How Ireland’s plastic pollution became part of our diet

Plastics are entering the world’s oceans at an alarming rate and Irish scientists are finding them everywhere

Scientists at the Marine and Freshwater Research Centre at the Galway-Mayo Institute of Technology are trying to find out how plastic pollution is impacting the environment and human health. Video: Kathleen Harris

 

Plastics are entering the world’s oceans at an alarming rate and Irish scientists are finding them everywhere, from deep sea sediments and Arctic ice, to the stomachs of marine mammals, birds and even fish that end up on our dinner plates.

“We know that they’re in the human food chain because they’re in fish,” says Dr Anne Marie Mahon of the Marine and Freshwater Research Centre at the Galway-Mayo Institute of Technology. “We know that plastics contain endocrine disruptors, which can be carcinogenic, so yeah, this is really of concern.”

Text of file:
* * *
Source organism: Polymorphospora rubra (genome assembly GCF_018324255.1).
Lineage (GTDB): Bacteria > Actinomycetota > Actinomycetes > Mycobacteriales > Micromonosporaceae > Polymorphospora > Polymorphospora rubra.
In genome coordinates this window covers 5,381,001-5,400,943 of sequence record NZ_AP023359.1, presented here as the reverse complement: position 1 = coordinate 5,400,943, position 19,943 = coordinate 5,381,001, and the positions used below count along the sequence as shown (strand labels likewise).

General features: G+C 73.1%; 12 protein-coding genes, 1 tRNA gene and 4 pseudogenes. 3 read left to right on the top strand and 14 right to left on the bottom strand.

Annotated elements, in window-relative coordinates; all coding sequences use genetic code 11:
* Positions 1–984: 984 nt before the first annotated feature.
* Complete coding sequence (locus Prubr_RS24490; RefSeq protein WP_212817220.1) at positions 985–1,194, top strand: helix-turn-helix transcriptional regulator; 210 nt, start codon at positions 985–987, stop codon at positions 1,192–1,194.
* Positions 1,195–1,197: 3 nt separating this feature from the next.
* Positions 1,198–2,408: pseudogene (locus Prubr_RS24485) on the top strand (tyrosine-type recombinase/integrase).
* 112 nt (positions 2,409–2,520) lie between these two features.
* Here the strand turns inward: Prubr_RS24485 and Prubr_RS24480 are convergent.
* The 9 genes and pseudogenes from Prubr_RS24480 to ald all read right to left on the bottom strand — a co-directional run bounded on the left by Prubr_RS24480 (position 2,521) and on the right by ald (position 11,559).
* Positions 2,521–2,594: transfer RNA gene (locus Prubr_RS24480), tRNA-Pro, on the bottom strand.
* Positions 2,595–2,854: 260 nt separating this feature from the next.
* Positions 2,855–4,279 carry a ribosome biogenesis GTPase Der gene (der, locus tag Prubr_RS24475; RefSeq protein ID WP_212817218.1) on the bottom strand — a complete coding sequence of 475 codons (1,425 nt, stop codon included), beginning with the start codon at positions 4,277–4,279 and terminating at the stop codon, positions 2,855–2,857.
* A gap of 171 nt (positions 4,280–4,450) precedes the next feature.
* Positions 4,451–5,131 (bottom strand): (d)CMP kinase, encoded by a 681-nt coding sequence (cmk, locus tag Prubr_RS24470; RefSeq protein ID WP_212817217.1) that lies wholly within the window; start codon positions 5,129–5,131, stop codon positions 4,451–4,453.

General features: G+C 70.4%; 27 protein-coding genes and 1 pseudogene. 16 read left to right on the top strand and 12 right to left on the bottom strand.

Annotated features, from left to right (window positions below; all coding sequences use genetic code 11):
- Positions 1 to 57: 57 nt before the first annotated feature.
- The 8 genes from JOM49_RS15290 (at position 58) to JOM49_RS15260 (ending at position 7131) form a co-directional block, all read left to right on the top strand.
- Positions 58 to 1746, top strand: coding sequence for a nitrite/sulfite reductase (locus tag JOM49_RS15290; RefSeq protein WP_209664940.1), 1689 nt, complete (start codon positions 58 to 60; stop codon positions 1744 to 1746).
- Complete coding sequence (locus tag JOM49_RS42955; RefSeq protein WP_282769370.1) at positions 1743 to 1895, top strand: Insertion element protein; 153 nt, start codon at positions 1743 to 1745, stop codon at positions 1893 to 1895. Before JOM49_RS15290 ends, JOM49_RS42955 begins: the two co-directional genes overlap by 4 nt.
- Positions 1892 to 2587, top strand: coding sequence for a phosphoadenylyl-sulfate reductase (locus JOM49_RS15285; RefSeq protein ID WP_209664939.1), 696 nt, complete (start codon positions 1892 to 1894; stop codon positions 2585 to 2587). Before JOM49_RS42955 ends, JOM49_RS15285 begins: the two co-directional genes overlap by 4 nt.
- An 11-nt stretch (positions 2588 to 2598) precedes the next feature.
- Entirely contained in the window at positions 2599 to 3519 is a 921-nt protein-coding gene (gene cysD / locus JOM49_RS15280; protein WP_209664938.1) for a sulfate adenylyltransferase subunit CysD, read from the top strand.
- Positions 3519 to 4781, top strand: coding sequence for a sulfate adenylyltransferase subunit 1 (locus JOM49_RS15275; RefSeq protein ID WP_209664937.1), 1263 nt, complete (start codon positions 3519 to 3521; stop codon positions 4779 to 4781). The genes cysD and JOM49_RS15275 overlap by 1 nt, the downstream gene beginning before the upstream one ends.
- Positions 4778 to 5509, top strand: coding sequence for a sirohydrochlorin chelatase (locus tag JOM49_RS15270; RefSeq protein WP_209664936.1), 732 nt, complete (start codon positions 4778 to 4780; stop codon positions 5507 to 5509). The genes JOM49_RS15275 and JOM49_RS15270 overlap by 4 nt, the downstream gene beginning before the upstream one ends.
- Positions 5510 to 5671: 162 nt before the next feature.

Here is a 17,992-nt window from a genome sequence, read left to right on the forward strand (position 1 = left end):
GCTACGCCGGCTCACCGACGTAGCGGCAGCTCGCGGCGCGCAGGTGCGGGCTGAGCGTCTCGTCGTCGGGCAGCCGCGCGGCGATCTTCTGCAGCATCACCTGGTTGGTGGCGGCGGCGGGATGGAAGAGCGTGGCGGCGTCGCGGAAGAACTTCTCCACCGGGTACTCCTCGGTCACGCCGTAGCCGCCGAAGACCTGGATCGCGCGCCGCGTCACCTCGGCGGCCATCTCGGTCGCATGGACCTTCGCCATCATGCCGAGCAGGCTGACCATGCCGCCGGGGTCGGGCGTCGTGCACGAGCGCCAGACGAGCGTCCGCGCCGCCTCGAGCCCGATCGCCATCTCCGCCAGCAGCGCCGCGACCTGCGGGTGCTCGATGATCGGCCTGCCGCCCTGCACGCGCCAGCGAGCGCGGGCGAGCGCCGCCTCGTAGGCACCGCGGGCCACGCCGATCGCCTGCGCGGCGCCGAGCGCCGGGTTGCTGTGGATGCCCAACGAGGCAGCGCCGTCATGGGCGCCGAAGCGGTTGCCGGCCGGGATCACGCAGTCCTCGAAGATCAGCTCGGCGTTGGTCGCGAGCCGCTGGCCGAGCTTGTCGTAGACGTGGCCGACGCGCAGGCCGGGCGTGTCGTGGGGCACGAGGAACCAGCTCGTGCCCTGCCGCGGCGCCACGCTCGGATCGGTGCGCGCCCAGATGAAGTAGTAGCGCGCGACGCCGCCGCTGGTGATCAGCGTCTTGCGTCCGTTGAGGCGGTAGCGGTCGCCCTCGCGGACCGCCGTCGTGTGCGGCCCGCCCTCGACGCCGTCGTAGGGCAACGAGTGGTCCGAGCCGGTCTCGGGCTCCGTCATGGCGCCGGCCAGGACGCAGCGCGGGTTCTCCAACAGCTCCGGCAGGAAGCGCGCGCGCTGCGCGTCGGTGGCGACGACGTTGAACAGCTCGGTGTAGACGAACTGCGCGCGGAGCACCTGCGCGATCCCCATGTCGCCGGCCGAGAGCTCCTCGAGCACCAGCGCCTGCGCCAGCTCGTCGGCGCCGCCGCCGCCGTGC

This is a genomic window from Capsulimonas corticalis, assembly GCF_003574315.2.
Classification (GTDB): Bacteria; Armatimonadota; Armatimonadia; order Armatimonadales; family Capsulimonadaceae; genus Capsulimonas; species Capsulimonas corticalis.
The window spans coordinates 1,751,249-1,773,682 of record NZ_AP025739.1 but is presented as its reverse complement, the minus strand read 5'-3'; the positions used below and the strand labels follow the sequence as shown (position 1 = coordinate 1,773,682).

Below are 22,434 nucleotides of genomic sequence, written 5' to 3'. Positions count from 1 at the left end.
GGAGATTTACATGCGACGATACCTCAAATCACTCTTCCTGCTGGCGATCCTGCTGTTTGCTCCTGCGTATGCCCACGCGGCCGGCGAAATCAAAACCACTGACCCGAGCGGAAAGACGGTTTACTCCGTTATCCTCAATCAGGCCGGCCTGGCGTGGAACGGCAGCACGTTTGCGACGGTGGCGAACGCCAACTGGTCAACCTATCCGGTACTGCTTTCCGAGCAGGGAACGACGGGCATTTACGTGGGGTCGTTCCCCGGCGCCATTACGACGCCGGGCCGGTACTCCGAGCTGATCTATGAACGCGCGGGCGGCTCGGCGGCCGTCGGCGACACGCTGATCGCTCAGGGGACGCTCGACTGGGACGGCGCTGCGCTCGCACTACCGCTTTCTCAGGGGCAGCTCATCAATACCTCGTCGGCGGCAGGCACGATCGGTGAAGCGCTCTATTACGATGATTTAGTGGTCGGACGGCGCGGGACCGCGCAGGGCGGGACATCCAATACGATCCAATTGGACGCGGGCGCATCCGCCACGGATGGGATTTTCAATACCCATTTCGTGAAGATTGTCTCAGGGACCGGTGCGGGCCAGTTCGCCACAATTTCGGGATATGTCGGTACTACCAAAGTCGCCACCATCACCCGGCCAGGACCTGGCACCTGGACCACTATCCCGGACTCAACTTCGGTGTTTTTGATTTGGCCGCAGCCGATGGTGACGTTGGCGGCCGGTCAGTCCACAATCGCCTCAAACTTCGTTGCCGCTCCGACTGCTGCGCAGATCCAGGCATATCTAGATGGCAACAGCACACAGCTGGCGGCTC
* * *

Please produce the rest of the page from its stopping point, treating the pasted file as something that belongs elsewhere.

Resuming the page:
Scientists already know plastic pollution is dangerous and even deadly for marine animals, but the human health implications are still unknown.

The amount of plastic waste created in Ireland is also unknown, as the EPA is only obliged to report on plastic packaging waste; microplastic waste created by a range of industries is currently not measured or regulated.

Microplastics are so small, less than 5mm in diametre, they escape the filters of most waste water treatment plants.

“90 per cent of microplastics channelled through the waste water treatment system is ending up in the sewage sludge and 10 per cent is still going out in our treated water, which then goes back into our rivers and our lakes,” explains Mahon. “We actually apply our sewage sludge mostly to agricultural land for tillage and we don’t know or understand what happens to it after that.”

Mahon is currently researching the fate of such plastics, which could be ending up back in Ireland’s waterways.